The cover: a vaguely faded photograph of a red-headed girl swimming.
Titles like: “Morning Arrive on the Island”, “The Moon Reflecting On The Surface Of The Ocean”, “Within New Trees”, “A Quiet Pond”, “Haze From The River”.
The sound: light-natured, never dark or threatening, perfectly in line with the track titles..
“A Long Journey“ by Chihei Hatakeyama is a great release to celebrate the fresh Spring season.
Chihei refers to the Shinto religion of Japan, teaching us that “everything has a spiritual essence (a ‘Kami’). They reside in everything (…) Quite often these are rocks, rivers, trees, mountains and other such calming natural places”.
Living in San Francisco, Hatakeyama manages to conjure the inner calm and peacefullness of these natural shrines of the Japanese Shinto religion.
A while ago on the ambient music mailing list (firstname.lastname@example.org) there was a short discussion about the difference between ambient music and ‘new age’ music. Though some ambient devotees (including myself) dread to be associated with the ‘new age’ genre, the border is a thin line that cannot easily be objectivated.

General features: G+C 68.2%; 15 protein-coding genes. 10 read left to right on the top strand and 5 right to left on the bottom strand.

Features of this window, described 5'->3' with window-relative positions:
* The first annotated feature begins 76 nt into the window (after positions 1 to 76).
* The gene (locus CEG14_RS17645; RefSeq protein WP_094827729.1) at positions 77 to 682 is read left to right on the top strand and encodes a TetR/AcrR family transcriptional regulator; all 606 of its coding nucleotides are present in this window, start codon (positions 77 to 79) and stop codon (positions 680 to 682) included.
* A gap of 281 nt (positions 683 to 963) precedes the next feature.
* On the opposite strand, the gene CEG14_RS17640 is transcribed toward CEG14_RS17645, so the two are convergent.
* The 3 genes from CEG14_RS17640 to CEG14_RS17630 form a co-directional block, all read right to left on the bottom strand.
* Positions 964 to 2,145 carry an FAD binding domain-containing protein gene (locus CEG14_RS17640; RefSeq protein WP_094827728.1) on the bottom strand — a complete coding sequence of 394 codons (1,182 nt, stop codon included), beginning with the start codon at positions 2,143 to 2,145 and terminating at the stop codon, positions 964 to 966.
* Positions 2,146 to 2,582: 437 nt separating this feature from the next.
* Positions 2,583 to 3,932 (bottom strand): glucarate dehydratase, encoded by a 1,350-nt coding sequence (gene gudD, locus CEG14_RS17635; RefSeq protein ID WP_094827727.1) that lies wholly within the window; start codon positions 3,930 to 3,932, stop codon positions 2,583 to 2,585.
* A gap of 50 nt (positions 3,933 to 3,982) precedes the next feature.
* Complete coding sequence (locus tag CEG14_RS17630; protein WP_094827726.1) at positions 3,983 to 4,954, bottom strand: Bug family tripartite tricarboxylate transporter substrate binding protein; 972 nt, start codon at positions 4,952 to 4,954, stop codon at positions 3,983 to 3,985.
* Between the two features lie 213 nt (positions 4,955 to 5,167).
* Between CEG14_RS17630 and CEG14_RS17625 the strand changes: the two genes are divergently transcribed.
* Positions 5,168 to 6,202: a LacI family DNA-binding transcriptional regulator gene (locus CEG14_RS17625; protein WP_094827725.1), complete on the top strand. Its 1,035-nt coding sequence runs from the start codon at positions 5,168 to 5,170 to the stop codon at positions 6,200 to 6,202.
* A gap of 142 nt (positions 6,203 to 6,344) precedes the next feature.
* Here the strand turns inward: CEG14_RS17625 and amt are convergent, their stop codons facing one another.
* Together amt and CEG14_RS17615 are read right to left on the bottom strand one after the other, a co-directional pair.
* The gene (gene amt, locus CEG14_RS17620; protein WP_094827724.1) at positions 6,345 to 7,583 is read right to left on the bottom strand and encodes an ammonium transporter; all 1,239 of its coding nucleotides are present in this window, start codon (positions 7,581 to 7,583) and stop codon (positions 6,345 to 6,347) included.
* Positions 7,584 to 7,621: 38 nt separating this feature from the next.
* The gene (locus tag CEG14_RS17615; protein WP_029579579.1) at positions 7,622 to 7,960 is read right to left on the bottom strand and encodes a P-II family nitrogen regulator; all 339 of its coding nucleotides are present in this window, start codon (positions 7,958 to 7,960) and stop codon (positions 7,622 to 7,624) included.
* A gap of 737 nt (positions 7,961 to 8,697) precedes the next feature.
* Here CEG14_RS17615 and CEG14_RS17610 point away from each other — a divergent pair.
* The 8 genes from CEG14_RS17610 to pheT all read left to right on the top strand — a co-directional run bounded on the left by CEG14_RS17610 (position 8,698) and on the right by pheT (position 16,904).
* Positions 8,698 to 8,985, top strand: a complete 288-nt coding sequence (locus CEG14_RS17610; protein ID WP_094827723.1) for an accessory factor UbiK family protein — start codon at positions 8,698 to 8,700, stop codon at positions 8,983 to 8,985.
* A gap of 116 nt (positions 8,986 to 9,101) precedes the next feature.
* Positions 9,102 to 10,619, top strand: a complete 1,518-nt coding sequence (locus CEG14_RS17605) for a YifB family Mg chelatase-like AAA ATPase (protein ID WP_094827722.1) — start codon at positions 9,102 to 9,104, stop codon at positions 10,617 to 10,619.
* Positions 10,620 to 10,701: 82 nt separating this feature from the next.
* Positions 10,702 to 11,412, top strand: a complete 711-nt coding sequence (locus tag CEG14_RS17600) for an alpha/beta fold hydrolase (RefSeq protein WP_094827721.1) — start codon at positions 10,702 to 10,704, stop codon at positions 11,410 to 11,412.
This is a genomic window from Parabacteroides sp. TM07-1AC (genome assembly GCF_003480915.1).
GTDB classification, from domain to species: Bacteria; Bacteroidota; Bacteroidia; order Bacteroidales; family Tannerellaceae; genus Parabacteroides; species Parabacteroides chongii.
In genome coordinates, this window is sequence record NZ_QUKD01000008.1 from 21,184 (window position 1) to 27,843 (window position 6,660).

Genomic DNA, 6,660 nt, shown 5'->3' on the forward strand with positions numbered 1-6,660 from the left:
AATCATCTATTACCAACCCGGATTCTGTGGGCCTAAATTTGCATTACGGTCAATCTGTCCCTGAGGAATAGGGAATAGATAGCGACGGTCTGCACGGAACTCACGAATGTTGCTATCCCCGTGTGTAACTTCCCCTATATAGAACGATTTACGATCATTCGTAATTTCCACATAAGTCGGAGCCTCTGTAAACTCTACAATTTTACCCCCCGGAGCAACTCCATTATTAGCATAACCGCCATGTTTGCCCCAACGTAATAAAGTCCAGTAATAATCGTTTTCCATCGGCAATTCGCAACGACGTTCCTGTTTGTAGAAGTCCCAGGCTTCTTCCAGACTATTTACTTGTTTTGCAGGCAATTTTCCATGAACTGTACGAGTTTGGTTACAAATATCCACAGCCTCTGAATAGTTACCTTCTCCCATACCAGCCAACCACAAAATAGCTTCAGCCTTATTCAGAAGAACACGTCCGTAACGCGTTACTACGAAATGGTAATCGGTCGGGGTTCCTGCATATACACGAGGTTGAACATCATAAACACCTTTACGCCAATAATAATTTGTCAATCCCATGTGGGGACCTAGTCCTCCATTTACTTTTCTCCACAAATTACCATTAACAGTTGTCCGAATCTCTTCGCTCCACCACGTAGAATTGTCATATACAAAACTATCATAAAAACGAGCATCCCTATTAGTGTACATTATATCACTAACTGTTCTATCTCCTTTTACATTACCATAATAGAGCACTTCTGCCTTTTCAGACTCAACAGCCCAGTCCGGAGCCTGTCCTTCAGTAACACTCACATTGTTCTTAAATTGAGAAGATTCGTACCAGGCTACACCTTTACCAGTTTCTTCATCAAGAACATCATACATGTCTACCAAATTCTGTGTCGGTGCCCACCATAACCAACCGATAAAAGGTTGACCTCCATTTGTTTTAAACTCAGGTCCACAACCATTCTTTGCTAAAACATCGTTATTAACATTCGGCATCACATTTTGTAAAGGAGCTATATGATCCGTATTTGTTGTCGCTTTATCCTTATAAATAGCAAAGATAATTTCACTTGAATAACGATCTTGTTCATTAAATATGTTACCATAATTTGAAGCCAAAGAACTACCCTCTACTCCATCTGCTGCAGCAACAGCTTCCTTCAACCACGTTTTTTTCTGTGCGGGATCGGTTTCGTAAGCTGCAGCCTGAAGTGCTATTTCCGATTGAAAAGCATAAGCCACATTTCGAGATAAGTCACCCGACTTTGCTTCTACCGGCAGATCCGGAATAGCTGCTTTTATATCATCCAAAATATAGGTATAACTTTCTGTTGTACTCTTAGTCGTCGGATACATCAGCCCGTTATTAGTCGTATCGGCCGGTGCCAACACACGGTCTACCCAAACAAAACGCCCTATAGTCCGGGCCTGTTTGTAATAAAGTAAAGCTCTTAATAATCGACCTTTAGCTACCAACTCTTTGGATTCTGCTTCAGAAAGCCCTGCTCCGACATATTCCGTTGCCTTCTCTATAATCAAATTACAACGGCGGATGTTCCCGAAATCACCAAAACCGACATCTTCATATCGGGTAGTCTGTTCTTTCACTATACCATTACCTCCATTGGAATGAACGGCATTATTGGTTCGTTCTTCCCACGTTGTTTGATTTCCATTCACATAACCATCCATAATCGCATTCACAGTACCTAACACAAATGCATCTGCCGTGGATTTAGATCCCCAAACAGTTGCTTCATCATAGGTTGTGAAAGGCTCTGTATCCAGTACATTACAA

Someone on the list came up with this original definition: “New Age music is afraid of the dark – Ambient music isn’t.”
Though I did like that as a statement, in fact Chihei Hatakeyama‘s “Long Journey” proves this definition very wrong.
It is light-hearted in nature, there’s nothing even remotely ‘dark’ on this release, but still it is definitely NOT ‘New Age‘!
The difference may be in the intentions the music is created with. If it is it to explore new fields, new sounds, new dimensions, does not avoid to seek out adventurous paths, it’s not ‘New Age’. “New Age” is about avoiding risk and seeking comfort in well-known, soothing cliche’s that are not meant to raise an eyebrow.
Hatakeyama proves that adventurous music does not need to be ‘dark’ or ‘frightening’ to be adventurous and exploring. Did I mention that this is a perfect album to celebrate a new season?